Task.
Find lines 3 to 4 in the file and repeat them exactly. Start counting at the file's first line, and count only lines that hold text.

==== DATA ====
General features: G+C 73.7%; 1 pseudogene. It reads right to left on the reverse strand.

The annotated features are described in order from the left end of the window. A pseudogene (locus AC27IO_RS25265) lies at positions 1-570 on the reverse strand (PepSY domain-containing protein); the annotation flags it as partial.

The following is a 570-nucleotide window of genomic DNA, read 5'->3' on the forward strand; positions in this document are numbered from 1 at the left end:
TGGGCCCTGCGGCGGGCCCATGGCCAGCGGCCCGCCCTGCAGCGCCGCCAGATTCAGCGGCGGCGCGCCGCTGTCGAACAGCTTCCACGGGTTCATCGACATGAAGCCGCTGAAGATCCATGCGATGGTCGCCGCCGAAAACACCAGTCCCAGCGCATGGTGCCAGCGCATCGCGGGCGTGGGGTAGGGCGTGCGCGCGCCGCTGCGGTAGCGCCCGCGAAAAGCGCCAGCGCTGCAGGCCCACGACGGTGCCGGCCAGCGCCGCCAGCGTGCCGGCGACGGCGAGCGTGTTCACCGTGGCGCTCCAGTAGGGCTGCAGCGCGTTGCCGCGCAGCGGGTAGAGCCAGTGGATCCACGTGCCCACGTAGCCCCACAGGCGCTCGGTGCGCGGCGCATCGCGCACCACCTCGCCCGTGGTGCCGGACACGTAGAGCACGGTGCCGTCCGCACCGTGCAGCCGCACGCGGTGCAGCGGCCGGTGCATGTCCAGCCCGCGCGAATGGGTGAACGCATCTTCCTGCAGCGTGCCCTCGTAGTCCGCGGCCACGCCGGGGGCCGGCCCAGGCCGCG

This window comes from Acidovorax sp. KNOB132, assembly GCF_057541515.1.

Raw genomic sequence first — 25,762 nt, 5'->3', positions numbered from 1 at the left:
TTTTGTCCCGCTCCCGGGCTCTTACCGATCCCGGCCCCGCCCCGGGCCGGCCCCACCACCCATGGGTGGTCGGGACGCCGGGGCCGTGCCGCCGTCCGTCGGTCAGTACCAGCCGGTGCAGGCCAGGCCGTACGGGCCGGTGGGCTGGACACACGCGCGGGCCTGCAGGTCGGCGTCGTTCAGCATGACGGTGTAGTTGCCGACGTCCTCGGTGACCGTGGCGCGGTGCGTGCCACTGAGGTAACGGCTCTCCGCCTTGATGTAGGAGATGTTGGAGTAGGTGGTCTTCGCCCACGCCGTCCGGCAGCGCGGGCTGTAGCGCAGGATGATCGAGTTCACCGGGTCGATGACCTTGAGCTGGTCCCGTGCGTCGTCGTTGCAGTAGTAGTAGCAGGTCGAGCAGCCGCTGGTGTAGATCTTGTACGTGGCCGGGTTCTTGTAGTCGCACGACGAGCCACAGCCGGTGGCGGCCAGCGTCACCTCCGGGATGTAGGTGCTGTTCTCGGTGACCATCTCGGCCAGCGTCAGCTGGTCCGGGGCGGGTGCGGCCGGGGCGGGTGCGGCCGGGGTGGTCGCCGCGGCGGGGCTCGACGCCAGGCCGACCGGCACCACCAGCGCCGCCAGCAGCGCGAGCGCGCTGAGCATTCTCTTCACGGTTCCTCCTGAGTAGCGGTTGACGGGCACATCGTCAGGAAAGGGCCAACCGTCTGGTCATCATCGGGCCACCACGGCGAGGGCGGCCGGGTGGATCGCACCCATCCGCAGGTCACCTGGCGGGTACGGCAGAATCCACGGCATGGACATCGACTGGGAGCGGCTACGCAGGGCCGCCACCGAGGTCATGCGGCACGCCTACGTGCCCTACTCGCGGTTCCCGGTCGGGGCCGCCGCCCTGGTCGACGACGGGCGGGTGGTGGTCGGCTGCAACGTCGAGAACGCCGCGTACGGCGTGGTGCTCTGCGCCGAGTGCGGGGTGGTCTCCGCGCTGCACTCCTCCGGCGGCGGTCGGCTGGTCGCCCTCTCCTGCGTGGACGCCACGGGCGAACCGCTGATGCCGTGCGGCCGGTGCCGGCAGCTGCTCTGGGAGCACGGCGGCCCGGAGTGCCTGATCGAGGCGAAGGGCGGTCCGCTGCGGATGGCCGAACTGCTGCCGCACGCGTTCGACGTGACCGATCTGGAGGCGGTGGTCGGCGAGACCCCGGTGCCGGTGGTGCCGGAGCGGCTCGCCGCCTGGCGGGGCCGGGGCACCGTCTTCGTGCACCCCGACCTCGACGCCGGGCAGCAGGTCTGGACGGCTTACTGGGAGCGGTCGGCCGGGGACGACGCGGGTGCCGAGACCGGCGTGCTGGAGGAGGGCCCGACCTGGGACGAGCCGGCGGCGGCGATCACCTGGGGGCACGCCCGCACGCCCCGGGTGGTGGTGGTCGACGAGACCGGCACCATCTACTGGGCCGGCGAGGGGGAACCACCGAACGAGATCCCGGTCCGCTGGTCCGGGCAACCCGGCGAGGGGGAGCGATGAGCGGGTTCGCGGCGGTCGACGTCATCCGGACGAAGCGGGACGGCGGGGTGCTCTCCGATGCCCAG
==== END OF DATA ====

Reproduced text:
The following is a 570-nucleotide window of genomic DNA, read 5'->3' on the forward strand; positions in this document are numbered from 1 at the left end:
TGGGCCCTGCGGCGGGCCCATGGCCAGCGGCCCGCCCTGCAGCGCCGCCAGATTCAGCGGCGGCGCGCCGCTGTCGAACAGCTTCCACGGGTTCATCGACATGAAGCCGCTGAAGATCCATGCGATGGTCGCCGCCGAAAACACCAGTCCCAGCGCATGGTGCCAGCGCATCGCGGGCGTGGGGTAGGGCGTGCGCGCGCCGCTGCGGTAGCGCCCGCGAAAAGCGCCAGCGCTGCAGGCCCACGACGGTGCCGGCCAGCGCCGCCAGCGTGCCGGCGACGGCGAGCGTGTTCACCGTGGCGCTCCAGTAGGGCTGCAGCGCGTTGCCGCGCAGCGGGTAGAGCCAGTGGATCCACGTGCCCACGTAGCCCCACAGGCGCTCGGTGCGCGGCGCATCGCGCACCACCTCGCCCGTGGTGCCGGACACGTAGAGCACGGTGCCGTCCGCACCGTGCAGCCGCACGCGGTGCAGCGGCCGGTGCATGTCCAGCCCGCGCGAATGGGTGAACGCATCTTCCTGCAGCGTGCCCTCGTAGTCCGCGGCCACGCCGGGGGCCGGCCCAGGCCGCG